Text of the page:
It is interesting that Peter Praet says that the actions of the ECB have prevented a depression and that what we would have had would be much more severe in the absence of the policy measures.

    The obvious question to ask is: why would we have been at risk of a depression? The reason why we have recessions and depressions is to clear excesses and to return matters to trend (in simple terms). The fact that you admit the possibility of a depression shows that you admit that there were excesses and what he is saying is little more than what the ECB has done is to paper over the cracks and, in effect, prevent the very process which is necessary to resolve the problems.

    In these terms QE has failed because it has prevented the process of getting rid of the excesses.

    • I agree that a certain amount of catharsis is necessary to maintain a healthy economy. Certainly in the private economy this is usually the case and a flabby ineffective company will soon go to the wall. What a pity the banks were too big to fail!

  3. Hi Shaun,
    Bob J’s comment reminded me of a conversation with my neighbour a few months ago.
    He asked ” What was wrong with boom and bust?” He maintained that trying to prevent a bust (be it economies, banks, households) only stored up more trouble for the future – trouble which TPTB have no experience in handling.

    Should I tell him he could be right?

  4. ‘If the ECB had not taken the measures that it did, we would be in a depression; I’m convinced of that. And a depression would be much worse than what we are experiencing today and worse than what we went through over the past decade.’

    The reality in terms of real earnings and debt is that we are in a depression.If the ECB(and other CB’s) had not taken the actions they did,then most likely the worst of the recession would be over.

    Quite why these people think that running 5%+ fiscal deficits and achieving 2% GDP growth(and said growth should be treated with a healthy dose of scepticism first) is a solution to anything,I will never,ever know.

    You rightly point out Shaun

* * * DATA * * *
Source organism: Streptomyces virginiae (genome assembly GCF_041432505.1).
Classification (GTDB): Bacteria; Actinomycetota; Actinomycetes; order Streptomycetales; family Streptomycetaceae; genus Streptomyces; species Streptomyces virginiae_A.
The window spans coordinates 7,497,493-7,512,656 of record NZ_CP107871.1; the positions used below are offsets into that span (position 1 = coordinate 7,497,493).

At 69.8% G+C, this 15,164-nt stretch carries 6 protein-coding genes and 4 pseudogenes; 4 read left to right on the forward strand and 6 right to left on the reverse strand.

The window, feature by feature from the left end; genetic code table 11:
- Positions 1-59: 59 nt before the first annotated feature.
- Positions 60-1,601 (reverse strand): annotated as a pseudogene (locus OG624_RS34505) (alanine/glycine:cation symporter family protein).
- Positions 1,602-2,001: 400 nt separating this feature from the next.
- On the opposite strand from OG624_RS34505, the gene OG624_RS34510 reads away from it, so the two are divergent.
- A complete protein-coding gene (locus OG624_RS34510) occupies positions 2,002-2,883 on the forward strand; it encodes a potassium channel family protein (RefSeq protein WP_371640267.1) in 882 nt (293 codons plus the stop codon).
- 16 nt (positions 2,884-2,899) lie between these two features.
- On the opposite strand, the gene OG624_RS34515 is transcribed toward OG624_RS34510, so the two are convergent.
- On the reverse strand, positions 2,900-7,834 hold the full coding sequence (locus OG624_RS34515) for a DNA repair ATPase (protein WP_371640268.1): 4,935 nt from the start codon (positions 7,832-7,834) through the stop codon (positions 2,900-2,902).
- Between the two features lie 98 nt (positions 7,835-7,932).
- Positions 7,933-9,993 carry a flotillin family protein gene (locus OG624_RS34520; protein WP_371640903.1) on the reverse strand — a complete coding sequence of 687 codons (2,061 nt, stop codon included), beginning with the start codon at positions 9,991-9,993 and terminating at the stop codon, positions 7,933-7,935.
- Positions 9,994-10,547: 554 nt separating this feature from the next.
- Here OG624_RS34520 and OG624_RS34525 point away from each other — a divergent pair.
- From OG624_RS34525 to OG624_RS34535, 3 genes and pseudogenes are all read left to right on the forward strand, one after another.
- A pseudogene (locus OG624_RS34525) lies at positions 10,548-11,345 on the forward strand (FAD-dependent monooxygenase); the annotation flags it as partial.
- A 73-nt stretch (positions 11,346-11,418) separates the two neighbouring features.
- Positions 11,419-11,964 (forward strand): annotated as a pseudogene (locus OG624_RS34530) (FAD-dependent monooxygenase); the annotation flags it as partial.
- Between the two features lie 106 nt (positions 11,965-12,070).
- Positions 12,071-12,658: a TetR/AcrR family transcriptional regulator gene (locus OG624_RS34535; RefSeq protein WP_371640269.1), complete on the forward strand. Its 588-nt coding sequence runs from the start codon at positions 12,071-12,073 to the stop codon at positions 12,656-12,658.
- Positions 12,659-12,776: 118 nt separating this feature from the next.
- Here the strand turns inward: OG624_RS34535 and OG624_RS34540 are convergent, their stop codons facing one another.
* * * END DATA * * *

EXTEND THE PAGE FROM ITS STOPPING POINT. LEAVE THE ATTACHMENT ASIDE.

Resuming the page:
‘Once you think of it like that the ECB has in fact acted against the interests of ordinary consumers and workers by trying to drive inflation higher and make things more expensive.’ You can imagine them if they ever hit 2% complaining that it’s the wrong sort of inflation when wages start rising at the expense of corporate profits.

    Then,they’ll be raising IR’s and watching as their banker pals start realising they’ve been swimming naked.

    These people really shouldn’t be put in charge of anything.

    • Hi Dutch

      The bit I find amazing is that central bankers and their acolytes appear unaware that after being given a job to control inflation that currently they are succeeding! After all the argument that ~0% inflation would prevent relative price changes is being proved wrong again tonight as we see further oil price falls. It’s relative price has certainly changed over the past 18 months.

      I still think that some may be silly enough to give a 4% inflation target a try….

      Oh and please remind me about you ideas for a forum as I am going to take a look at a couple of the options.

  5. In Britain, economic policy has been to support the balance sheet of banks by protecting their loans, which means not only supporting house prices, but ruining other avenues for investment.

    QE has slaughtered, for example, annuity rates, but the govt. has relaxed pension regulations such that retiring people can take on the mantle of supporting property prices by putting their pension pots into the only investment likely to show any decent sort of return.

    It may not be the same on the continent, but is it possible that ECB’s real aim is to use QE to SUPPORT other asset values, for the protection of French/German/Spanish banks?

    • Hi therrawbuzzin

      You are right to point out that there has been a shift from taking interest or annuity income to capital draw down. The catch is of course what happens if it runs out?

      As to the ECB well many places overlook that its first QE policy was to help the banks and the housing market.

      “On 2 July 2009, the Eurosystem launched its first covered bond purchase programme (CBPP1). The programme ended, as planned, on 30 June 2010 when it reached a nominal amount of €60 billion” There is still 20.6 billion left.

      It had a second go in November 2011 but was more halfhearted buying only 16.4 billions Euros. Whereas this time around it has bought 138 billion Euros already.

      • Capital drawdown for BtL is the only reasonably low-risk (since the govt. will let hell freeze over before it stops supporting property prices) investment to give a decent return.
        There is also the bonus of an asset for ones estate.
        That’s what I meant by QE + pension deregulation circumspectly supporting property prices.